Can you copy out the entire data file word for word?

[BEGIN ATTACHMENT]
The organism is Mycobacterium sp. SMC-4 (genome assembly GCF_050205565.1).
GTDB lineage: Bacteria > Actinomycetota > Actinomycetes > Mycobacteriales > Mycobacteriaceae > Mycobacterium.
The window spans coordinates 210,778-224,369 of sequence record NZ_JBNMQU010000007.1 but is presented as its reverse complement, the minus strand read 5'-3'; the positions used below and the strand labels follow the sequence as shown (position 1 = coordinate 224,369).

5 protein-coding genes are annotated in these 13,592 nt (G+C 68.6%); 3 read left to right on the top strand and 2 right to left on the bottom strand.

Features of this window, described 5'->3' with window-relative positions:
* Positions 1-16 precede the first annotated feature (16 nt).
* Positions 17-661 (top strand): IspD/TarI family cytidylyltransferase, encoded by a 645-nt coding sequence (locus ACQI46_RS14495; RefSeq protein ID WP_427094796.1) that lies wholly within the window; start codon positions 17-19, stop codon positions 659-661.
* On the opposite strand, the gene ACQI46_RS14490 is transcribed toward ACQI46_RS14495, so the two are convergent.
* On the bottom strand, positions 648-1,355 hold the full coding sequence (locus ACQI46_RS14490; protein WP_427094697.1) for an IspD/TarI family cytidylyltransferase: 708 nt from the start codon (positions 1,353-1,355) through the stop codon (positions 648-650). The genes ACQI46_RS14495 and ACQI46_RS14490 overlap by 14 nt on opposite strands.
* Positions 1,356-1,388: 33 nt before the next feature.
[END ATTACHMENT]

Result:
The organism is Mycobacterium sp. SMC-4 (genome assembly GCF_050205565.1).
GTDB lineage: Bacteria > Actinomycetota > Actinomycetes > Mycobacteriales > Mycobacteriaceae > Mycobacterium.
The window spans coordinates 210,778-224,369 of sequence record NZ_JBNMQU010000007.1 but is presented as its reverse complement, the minus strand read 5'-3'; the positions used below and the strand labels follow the sequence as shown (position 1 = coordinate 224,369).

5 protein-coding genes are annotated in these 13,592 nt (G+C 68.6%); 3 read left to right on the top strand and 2 right to left on the bottom strand.

Features of this window, described 5'->3' with window-relative positions:
* Positions 1-16 precede the first annotated feature (16 nt).
* Positions 17-661 (top strand): IspD/TarI family cytidylyltransferase, encoded by a 645-nt coding sequence (locus ACQI46_RS14495; RefSeq protein ID WP_427094796.1) that lies wholly within the window; start codon positions 17-19, stop codon positions 659-661.
* On the opposite strand, the gene ACQI46_RS14490 is transcribed toward ACQI46_RS14495, so the two are convergent.
* On the bottom strand, positions 648-1,355 hold the full coding sequence (locus ACQI46_RS14490; protein WP_427094697.1) for an IspD/TarI family cytidylyltransferase: 708 nt from the start codon (positions 1,353-1,355) through the stop codon (positions 648-650). The genes ACQI46_RS14495 and ACQI46_RS14490 overlap by 14 nt on opposite strands.
* Positions 1,356-1,388: 33 nt before the next feature.